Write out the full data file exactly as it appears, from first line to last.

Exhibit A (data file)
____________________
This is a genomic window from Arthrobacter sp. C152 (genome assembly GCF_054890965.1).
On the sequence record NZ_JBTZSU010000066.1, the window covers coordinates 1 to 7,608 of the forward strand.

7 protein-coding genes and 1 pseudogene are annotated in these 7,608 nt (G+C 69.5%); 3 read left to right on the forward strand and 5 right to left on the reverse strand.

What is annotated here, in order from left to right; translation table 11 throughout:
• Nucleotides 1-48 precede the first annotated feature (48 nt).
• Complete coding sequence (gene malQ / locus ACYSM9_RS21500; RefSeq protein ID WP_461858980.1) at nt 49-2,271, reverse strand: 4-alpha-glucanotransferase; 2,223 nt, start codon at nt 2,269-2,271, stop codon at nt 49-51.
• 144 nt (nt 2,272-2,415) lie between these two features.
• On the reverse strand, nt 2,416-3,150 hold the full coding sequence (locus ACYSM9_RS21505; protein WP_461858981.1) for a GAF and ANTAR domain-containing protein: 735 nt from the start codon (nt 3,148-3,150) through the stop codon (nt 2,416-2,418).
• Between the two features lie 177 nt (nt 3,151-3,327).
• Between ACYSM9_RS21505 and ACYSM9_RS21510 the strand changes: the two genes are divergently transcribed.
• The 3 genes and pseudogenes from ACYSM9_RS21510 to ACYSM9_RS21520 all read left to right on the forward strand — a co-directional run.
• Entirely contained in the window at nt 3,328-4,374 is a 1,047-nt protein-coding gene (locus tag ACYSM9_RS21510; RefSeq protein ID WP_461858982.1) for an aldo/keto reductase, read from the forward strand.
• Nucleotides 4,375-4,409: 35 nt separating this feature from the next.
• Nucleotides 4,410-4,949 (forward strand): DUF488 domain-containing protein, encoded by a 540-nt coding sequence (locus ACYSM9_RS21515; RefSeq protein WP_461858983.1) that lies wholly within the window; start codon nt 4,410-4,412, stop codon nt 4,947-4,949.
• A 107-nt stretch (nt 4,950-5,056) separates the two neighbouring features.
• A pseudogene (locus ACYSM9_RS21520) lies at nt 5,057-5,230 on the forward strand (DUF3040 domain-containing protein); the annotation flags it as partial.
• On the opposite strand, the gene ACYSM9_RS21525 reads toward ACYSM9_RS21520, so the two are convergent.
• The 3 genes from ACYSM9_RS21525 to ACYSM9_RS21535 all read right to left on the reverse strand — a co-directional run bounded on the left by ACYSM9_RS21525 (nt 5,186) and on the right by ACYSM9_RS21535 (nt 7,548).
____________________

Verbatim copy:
This is a genomic window from Arthrobacter sp. C152 (genome assembly GCF_054890965.1).
On the sequence record NZ_JBTZSU010000066.1, the window covers coordinates 1 to 7,608 of the forward strand.

7 protein-coding genes and 1 pseudogene are annotated in these 7,608 nt (G+C 69.5%); 3 read left to right on the forward strand and 5 right to left on the reverse strand.

What is annotated here, in order from left to right; translation table 11 throughout:
• Nucleotides 1-48 precede the first annotated feature (48 nt).
• Complete coding sequence (gene malQ / locus ACYSM9_RS21500; RefSeq protein ID WP_461858980.1) at nt 49-2,271, reverse strand: 4-alpha-glucanotransferase; 2,223 nt, start codon at nt 2,269-2,271, stop codon at nt 49-51.
• 144 nt (nt 2,272-2,415) lie between these two features.
• On the reverse strand, nt 2,416-3,150 hold the full coding sequence (locus ACYSM9_RS21505; protein WP_461858981.1) for a GAF and ANTAR domain-containing protein: 735 nt from the start codon (nt 3,148-3,150) through the stop codon (nt 2,416-2,418).
• Between the two features lie 177 nt (nt 3,151-3,327).
• Between ACYSM9_RS21505 and ACYSM9_RS21510 the strand changes: the two genes are divergently transcribed.
• The 3 genes and pseudogenes from ACYSM9_RS21510 to ACYSM9_RS21520 all read left to right on the forward strand — a co-directional run.
• Entirely contained in the window at nt 3,328-4,374 is a 1,047-nt protein-coding gene (locus tag ACYSM9_RS21510; RefSeq protein ID WP_461858982.1) for an aldo/keto reductase, read from the forward strand.
• Nucleotides 4,375-4,409: 35 nt separating this feature from the next.
• Nucleotides 4,410-4,949 (forward strand): DUF488 domain-containing protein, encoded by a 540-nt coding sequence (locus ACYSM9_RS21515; RefSeq protein WP_461858983.1) that lies wholly within the window; start codon nt 4,410-4,412, stop codon nt 4,947-4,949.
• A 107-nt stretch (nt 4,950-5,056) separates the two neighbouring features.
• A pseudogene (locus ACYSM9_RS21520) lies at nt 5,057-5,230 on the forward strand (DUF3040 domain-containing protein); the annotation flags it as partial.
• On the opposite strand, the gene ACYSM9_RS21525 reads toward ACYSM9_RS21520, so the two are convergent.
• The 3 genes from ACYSM9_RS21525 to ACYSM9_RS21535 all read right to left on the reverse strand — a co-directional run bounded on the left by ACYSM9_RS21525 (nt 5,186) and on the right by ACYSM9_RS21535 (nt 7,548).